Saturday, November 29, 2008


There are many diets out there that are aimed at reducing your carbon footprint. An example of this is the “food mile” diet. In this diet, you only eat food that is grown or produced with a certain number of miles from where you live. The idea being that you save the emissions and pollutants released from the petroleum products used to transport this produce long distances from entering the atmosphere.

At first flush this seems sensible, proactive and oh, so, green. However, what it (and many other diets) doesn’t take into account are the many other factors involved in getting foodstuffs from farm to dinner plate. That is where ecotarianism comes in. Ecotarianism has a charmingly common-sense approach that is also amazingly well-rounded.

The concept is simple: eat the foods that have the lowest environmental burden. That is, the products with the lowest global-warming potential (GWP) and cause the least physical harm to the environment with soil acidification and pollution.

Cooking Up a Storm (by Tara Garnett, University of Surrey, UK) is considered by many to be the ecotarians’ bible. So what does going ecotarian mean? Do you have to eat food that is either grown in your own back yard or field next door? Must you never eat meat again? What next – will they soon be encouraging you to graze your front yard not mow it?

A few changes will have us all eating healthier and eating more foods with a lower GWP. The following is an example of how things are not always what they seem on the surface.

If you lived in Germany and were asked: Which fruit juice would contribute the least damage to the environment in order to be sold in Germany – juice produced in Europe or juice produced in Brazil? What would you say?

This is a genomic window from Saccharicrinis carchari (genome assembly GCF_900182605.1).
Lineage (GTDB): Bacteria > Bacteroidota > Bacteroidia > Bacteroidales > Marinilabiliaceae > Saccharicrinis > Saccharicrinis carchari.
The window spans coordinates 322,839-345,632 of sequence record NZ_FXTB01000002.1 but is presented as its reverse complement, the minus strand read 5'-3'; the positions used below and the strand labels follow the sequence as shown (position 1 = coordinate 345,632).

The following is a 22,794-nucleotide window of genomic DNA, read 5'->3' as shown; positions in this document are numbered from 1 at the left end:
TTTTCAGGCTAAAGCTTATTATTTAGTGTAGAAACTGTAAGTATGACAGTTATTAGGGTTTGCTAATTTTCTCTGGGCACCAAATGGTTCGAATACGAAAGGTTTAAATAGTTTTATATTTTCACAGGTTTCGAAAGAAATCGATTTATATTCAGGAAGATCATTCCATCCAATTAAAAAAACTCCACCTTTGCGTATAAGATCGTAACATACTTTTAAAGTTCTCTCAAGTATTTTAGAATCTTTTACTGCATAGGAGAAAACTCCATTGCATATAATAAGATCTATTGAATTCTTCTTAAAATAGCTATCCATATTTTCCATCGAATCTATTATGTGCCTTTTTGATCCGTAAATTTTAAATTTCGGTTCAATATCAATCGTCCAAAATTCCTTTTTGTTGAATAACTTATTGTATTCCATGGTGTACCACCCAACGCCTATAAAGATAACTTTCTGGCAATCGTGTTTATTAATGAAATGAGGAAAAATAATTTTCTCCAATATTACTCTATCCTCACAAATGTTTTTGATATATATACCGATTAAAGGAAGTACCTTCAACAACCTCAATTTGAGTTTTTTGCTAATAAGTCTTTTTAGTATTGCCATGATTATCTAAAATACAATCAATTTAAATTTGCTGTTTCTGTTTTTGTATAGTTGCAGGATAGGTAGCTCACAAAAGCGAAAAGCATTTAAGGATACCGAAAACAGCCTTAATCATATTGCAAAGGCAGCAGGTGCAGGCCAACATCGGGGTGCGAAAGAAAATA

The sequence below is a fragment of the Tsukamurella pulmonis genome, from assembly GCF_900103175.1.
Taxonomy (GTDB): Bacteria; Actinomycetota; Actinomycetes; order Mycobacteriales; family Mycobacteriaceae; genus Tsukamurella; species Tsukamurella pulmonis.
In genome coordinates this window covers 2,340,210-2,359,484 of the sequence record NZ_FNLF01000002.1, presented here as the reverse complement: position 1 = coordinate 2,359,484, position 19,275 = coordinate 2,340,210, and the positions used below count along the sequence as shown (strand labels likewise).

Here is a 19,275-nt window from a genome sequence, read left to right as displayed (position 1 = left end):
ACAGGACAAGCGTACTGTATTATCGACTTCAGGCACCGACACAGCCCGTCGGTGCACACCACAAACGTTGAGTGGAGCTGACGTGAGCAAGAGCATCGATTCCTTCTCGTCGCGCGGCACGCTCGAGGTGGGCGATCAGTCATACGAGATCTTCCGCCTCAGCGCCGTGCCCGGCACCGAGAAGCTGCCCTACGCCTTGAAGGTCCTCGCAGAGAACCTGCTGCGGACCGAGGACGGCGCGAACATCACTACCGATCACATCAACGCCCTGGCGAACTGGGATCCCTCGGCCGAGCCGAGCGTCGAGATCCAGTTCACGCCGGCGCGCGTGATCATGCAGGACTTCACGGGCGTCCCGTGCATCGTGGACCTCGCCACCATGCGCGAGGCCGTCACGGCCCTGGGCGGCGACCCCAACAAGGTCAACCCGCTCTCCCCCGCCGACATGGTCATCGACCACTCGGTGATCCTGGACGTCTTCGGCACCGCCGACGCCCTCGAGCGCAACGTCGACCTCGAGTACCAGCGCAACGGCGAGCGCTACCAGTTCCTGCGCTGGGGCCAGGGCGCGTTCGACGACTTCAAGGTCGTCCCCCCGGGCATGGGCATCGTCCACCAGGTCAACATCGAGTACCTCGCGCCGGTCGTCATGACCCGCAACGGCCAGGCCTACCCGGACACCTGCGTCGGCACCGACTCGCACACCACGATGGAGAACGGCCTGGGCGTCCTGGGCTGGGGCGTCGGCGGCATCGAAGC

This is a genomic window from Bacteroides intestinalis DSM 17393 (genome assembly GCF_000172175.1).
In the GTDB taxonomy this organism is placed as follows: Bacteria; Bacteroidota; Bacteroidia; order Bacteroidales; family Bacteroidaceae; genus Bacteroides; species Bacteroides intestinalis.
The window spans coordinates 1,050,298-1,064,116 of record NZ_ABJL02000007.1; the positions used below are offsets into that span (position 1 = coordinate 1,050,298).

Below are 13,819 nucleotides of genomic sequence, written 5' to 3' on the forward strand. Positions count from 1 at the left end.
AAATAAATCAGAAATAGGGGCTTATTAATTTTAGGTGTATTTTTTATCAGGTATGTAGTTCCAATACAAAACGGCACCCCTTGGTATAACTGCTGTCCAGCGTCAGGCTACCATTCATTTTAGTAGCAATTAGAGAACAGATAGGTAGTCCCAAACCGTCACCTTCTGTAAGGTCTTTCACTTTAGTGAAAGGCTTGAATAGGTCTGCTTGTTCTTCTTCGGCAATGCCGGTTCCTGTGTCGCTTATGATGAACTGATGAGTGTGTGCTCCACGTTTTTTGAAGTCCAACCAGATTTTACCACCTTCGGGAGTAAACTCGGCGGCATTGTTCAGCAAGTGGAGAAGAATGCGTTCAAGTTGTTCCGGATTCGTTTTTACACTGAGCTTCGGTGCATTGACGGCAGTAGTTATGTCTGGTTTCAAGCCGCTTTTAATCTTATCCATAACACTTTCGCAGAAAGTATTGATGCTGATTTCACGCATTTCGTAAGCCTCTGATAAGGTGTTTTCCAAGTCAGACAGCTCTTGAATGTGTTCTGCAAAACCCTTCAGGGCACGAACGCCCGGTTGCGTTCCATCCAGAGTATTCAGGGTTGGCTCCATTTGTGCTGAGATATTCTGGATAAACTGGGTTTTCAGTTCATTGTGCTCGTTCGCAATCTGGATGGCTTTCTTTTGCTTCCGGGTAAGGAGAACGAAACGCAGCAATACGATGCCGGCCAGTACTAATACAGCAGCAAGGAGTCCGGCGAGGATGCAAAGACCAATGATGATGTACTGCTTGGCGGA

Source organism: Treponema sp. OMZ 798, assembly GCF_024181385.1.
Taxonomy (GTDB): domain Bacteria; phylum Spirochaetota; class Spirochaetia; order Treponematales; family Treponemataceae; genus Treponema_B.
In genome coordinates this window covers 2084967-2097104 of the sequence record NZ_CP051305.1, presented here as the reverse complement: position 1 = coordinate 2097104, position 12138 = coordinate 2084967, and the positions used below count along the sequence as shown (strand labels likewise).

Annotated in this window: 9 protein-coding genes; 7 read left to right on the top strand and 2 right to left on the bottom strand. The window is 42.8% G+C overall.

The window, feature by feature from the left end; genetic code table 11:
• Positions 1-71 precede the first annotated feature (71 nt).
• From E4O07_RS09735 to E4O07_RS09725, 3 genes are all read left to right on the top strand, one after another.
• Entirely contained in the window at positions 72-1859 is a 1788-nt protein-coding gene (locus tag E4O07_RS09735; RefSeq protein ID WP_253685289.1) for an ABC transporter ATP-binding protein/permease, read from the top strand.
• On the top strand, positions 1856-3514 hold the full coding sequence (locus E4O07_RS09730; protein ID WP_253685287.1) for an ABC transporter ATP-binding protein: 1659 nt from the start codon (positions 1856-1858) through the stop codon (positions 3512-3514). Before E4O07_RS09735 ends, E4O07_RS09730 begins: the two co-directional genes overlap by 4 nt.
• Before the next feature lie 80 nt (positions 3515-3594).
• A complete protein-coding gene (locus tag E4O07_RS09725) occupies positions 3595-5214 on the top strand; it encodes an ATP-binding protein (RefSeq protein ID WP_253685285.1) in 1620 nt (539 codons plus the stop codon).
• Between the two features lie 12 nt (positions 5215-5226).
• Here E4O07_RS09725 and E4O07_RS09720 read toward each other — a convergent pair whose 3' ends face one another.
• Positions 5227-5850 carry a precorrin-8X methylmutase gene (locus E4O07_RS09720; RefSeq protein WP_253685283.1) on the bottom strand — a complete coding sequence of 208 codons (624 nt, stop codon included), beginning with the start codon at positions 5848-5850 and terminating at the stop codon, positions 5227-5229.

In 2004, a German study compared fruit juice (from Brazil) with local European versions. They found that the smaller European producers used more energy producing and distributing their products than the Brazilian producers did.

A Swedish study of the perfect environmental diet suggests that we cut our intake of sweets by 50%. While this is good advice for everyone (not just ecotarians); it appears that it is the milk in milk chocolate that produces the greatest burden of all the sweets, so a good ecotarian eats only dark chocolate. (I knew there was an altruistic reason I loved dark chocolate, I just knew it!)

While many ecotarians will be vegetarians for personal reasons; ecotarianism does not demand vegetarianism. Rather, good ecotarians are discerning meat eaters. Pork and poultry have a lower environmental impact than meat from ruminants - cows in particular.

As a general rule in farming, organic, non-animal products are best as the organic system uses legumes to fix nitrogen in the soil rather than wasting fuel on synthetic fertilizers (with all the problems fertilizers and that run-off brings).

Frozen products are kept to a minimum as are chilled foods. Almost half of supermarket transport trailers are temperature-controlled (many of these travel huge distances) creating tremendous greenhouse gas burdens.

The thing that attracts me most to ecotarianism is the flexibility – the ability to call myself ecotarian (so people immediately understand my ideals) while still being able to imprint my own conscience on my lifestyle. I will never be called on to do something I feel uncomfortable with.

One issue I feel very strongly on and have had many a lively discussion with family, friends and total strangers about is the subject of eggs. I will only eat eggs from free-range, organic-fed, hens.

While some may say that commercially-raised chickens and eggs make ecotarian sense because they are cost-effective, are a nutritional source for many, and with high-efficiency feed conversion they appear to have the lesser eco burden; I say the cruelty to battery-hen operations outweighs everything and, very definitely, makes them non-ecotarian.

Just let me put my little soapbox aside...

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